Saturday, August 27, 2016

Geoff Dyer's Irreverent Insights on Photography Astound

Susan Sontag opens her seminal essay with the Plato's Cave allegory, Dyer follows with an equivalent compelling literary metaphor referring to Borges' 'certain Chinese encyclopedia.'  It is the Celestial Emporium of Benevolent Knowledge, said to divide animals into "(a) those that belong to the Emperor, (b) embalmed ones, (c) those that are trained, (d) suckling pigs, (e) mermaids, (f) fabulous ones, (g) stray dogs, (h) those that are included in the present classification, (i) those that tremble as if they are mad, (j) innumerable ones, (k) those drawn with a very fine camelhair brush, (l) others, (m) those that have just broken a flower vase, (n) those that look like flies from a long way off."  Dyer is using Borges' fictional taxonomy as an eccentric template for organizing his book.  Dyer's approach is aleatory, released from the tyranny of chronology.  Dyer has written The Ongoing Moment as a single, 254-page chapter, as if to emphasize that the sense that all photographs are one; or at least linked in a huge electronic tapestry.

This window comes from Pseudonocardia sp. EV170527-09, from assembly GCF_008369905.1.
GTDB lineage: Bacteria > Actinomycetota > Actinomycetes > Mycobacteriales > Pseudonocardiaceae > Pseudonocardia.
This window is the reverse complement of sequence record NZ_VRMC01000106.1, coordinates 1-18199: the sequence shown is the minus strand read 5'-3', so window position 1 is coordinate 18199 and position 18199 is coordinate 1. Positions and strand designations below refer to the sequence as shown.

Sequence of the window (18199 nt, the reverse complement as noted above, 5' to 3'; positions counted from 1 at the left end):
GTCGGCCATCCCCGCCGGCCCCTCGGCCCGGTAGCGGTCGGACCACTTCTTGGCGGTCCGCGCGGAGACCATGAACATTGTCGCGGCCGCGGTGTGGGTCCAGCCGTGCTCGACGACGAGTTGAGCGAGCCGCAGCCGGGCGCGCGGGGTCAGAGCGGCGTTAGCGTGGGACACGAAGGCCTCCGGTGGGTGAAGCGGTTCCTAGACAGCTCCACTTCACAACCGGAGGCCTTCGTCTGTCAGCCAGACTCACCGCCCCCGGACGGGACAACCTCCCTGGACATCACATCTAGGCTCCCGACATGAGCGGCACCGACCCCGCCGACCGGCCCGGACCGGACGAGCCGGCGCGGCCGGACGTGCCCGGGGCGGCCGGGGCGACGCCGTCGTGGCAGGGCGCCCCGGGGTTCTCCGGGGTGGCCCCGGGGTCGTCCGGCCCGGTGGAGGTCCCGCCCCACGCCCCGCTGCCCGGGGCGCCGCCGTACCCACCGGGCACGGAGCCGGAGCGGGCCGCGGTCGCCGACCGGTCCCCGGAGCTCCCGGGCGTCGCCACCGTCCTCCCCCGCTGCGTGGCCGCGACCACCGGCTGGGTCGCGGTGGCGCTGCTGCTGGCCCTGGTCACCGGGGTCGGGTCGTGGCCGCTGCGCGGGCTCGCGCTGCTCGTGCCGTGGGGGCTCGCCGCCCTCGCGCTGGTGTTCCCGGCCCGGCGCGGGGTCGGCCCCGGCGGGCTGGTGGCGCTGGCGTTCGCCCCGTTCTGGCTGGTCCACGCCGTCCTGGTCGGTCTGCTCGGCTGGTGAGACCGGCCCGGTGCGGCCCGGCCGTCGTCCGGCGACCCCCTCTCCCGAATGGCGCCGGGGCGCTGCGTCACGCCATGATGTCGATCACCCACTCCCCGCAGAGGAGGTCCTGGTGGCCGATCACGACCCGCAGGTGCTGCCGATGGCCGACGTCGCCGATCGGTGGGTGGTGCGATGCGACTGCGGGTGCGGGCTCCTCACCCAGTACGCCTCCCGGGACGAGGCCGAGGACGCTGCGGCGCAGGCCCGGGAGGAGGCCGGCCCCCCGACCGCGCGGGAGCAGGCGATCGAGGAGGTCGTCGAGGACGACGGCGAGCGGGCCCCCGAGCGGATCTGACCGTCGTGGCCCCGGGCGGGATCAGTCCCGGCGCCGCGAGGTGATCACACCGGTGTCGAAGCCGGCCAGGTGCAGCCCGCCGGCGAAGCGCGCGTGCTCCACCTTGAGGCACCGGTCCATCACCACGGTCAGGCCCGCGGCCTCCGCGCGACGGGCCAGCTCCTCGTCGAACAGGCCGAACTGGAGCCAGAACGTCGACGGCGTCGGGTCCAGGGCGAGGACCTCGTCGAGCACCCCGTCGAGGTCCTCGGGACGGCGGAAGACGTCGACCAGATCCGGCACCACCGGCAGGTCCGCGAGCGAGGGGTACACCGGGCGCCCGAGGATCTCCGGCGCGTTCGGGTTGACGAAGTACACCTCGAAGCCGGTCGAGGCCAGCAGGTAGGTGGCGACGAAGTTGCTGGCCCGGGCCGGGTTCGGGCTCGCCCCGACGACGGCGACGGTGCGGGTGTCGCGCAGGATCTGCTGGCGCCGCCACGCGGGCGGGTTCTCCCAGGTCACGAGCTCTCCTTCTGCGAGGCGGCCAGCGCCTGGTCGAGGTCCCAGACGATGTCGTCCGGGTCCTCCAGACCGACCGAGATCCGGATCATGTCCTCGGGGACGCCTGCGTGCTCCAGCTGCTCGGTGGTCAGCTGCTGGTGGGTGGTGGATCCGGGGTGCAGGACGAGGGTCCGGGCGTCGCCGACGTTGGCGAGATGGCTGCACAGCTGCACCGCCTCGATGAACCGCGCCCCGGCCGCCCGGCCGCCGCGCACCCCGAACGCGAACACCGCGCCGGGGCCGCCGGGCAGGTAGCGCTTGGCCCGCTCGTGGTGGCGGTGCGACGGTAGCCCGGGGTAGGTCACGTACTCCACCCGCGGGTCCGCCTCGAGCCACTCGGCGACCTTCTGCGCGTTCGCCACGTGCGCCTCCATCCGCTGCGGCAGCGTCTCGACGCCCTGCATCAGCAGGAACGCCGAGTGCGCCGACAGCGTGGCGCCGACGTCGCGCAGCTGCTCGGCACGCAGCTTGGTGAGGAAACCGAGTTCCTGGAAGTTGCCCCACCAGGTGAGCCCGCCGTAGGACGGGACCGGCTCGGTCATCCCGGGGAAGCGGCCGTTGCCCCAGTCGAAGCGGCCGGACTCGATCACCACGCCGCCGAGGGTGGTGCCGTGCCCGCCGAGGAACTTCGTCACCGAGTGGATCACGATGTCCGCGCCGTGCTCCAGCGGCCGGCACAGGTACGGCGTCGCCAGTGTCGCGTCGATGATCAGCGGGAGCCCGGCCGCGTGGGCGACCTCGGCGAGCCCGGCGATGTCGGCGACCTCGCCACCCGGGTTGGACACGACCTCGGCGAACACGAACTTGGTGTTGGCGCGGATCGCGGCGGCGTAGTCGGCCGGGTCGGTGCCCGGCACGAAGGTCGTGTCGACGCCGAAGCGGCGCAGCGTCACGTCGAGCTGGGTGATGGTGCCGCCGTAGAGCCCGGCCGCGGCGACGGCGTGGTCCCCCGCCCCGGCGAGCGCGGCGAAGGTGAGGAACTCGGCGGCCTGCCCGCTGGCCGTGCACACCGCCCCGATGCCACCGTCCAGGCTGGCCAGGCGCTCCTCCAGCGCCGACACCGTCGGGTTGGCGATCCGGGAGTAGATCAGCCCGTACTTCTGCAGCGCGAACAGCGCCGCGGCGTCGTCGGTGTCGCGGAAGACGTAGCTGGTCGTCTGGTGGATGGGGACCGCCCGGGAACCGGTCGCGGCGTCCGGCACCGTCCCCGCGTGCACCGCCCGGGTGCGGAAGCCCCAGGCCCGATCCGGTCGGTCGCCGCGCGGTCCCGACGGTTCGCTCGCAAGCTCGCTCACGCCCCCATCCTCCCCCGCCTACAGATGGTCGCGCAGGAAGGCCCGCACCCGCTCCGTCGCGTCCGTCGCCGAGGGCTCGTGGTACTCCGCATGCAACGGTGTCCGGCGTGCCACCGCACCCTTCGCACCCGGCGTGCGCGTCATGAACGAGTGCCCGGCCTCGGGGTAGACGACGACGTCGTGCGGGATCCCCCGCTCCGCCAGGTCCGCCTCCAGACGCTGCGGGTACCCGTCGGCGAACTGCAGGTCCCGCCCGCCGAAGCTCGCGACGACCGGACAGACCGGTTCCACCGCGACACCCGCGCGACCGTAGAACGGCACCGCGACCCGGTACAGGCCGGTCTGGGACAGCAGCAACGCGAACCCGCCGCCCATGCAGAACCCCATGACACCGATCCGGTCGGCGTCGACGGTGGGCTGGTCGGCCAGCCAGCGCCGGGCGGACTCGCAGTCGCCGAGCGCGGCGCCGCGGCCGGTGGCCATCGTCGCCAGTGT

Ultimately the categories look like:

blindness (inc Arbus - Borges and Avedon - Borges)
Diane Arbus
photographing thought/fasion models
 photographs of photographers
suicide in people's faces
Weston / Charis
people's backs
airial views
empty beds
streets/desert roads
gas stations
barber shops
open doors

The question underlying The Ongoing Moment is "What can one do with the time facing a photograph, or facing anything else for that matter?" (Stephen Mitchelmore).  Dyer expresses the question writing about Alfred Stieglitz’s photograph of Fifth Avenue around 1901: “To think, there was a time, over a century ago, when this moment was now!”. He imagines the caped figure walking towards the camera looking back to see himself no longer there. But this is impossible: “it is his peculiar destiny … never to arrive at that backward looking vantage point, but to be rendered, momentarily and perpetually, as patient as the waiting horse and the buildings which are still there too.”

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